By Haydn Gleed, Prowrestling.net Staffer (@haydngleed)
There has never been a British world or universal champion in the history of WWE. You may know that already or you might be shocked by that statement. Considering the UK is either the second or third biggest market for WWE depending on who you talk to, it is quite shocking. Davey Boy Smith, William Regal, and Wade Barrett are just a few of the names to come from my beautiful shores to have challenged and ultimately came up short of the title. Heading into WrestleMania Night Two, Drew McIntyre is the latest who can break that duck, and based on the WWE Chronicles documentary on WWE Network, I believe it more than ever.
WWE booking 101 states that the babyface championship crowning moment always happens at the end of WrestleMania. There are rare exceptions, but sending the crowd home happy is the typical logic. Because of the circumstances of the world as they are now, there was starting to be a niggling doubt that they might save McIntyre winning for somewhere down the road when there’s a crowd in attendance. But the fact this documentary has been released when it was and the main narrative being overcoming personal and professional adversity and making a comeback, there’s no doubt in my mind that the UK will finally have a World Champion.
The documentary itself is interesting, yet becomes a little repetitive. Don’t get me wrong, the subject matter is fascinating and adding in the coronavirus situation really excelled and heightened the narrative of a comeback that was being pushed, but by the end of the 40-minute documentary, I wanted to scream “I get it!”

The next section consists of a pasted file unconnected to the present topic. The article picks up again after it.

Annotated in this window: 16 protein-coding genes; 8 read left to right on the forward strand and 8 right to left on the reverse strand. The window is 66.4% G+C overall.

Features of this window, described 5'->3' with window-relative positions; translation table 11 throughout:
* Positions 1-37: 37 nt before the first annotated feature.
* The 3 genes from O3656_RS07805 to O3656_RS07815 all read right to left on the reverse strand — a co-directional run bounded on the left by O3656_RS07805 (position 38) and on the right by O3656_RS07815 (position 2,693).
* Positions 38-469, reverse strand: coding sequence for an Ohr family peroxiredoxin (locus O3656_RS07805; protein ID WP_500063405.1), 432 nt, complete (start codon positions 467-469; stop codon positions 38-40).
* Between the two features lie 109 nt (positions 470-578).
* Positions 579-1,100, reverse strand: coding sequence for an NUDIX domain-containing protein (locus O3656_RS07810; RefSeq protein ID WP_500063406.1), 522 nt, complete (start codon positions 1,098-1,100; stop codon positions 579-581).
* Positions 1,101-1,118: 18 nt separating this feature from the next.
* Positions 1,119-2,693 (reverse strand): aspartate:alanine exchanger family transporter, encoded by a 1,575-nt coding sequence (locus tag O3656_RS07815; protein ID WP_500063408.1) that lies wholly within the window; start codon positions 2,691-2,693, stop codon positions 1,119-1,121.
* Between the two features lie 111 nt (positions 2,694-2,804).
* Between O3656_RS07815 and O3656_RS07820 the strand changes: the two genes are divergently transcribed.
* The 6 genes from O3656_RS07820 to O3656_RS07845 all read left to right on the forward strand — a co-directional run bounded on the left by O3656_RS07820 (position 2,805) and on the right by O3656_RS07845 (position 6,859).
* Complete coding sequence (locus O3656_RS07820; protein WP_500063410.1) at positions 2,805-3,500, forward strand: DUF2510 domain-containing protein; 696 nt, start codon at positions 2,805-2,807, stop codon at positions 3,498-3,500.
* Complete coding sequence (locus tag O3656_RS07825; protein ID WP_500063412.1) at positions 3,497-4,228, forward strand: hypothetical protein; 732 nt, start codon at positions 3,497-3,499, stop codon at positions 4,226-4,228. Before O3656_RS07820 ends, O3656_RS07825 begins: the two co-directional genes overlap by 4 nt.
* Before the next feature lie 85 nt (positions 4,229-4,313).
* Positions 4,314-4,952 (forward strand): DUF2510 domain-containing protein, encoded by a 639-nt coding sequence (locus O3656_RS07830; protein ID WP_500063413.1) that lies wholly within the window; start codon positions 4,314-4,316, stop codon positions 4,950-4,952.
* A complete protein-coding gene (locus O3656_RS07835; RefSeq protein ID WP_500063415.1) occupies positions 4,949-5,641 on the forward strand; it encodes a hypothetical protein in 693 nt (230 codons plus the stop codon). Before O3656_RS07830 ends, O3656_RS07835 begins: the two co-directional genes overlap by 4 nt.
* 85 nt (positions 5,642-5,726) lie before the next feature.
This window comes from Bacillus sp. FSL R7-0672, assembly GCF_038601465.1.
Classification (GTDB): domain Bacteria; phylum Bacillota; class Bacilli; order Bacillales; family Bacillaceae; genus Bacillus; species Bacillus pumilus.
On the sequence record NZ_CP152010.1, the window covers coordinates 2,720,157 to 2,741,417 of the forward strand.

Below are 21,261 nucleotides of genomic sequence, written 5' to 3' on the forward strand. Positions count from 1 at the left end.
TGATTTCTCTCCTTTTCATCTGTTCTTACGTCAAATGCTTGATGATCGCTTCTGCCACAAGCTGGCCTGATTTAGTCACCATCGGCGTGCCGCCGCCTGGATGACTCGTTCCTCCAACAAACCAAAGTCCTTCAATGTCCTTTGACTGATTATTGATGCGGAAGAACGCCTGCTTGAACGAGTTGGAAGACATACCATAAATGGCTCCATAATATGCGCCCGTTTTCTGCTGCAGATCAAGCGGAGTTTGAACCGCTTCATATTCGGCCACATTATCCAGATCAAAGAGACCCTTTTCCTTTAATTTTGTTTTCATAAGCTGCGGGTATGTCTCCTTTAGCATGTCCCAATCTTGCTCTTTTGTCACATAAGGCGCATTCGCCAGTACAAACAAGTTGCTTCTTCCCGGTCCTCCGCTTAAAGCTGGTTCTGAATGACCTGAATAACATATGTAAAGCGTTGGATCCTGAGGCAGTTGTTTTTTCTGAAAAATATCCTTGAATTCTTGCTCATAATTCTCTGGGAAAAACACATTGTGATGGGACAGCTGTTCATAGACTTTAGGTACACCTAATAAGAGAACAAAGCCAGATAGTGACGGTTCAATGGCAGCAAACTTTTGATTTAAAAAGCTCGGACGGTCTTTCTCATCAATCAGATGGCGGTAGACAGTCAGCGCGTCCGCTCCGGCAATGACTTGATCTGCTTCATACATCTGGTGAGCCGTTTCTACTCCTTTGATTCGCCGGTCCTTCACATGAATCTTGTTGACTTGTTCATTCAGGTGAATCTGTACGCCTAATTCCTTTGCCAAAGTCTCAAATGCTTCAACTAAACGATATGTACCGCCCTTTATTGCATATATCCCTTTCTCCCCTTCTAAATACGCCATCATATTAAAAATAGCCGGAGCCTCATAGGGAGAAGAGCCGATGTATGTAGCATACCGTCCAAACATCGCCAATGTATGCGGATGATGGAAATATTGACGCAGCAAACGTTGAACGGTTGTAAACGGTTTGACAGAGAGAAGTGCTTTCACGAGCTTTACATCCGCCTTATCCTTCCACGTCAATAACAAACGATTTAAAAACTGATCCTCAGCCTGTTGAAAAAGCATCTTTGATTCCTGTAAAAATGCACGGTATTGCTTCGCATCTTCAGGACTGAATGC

Considering what they could have done to really push the story forward it’s disappointing. Considering their working relationship with ICW where McIntyre, wrestling as Drew Galloway, started his comeback after being released by WWE, some of the footage of him in The Garage (ICW’s home venue) with a few hundred people would have shown that he started from a low level. Also, I’m sure Impact Wrestling would have been thrilled to sell or trade some footage of him wrestling under the TNA banner. Perhaps this footage was not included because McIntyre has been a champion in both companies, which doesn’t fit the underdog hardworking story they are telling. This is also my guess as to why no NXT footage was shown. After all, if they showed him being a world champion, then it would make his comment about never being a world champion seem like a lie.
On the positive side of things, McIntyre comes across as an incredibly likable and well liked guy. As a viewer, you do come away wanting him to achieve victory at WrestleMania 36 (he also has a beautiful cat, which makes him even more likable to me!). At one point they show his interaction with fans at a signing and he came off really well with how genuine and happy he seemed to interact with everyone.
Would I recommend this documentary? Yes and no. If this was a shortened to a 20 minute retrospective without his story of redemption being drilled into your head and the fat cut out, then it would have been a passable documentary with some really interesting content. My hope is one day they produce a full hour documentary and include the footage from the past from inside and outside WWE, as the full story is inspirational and deserves more than a one note documentary, which is how this came across at times.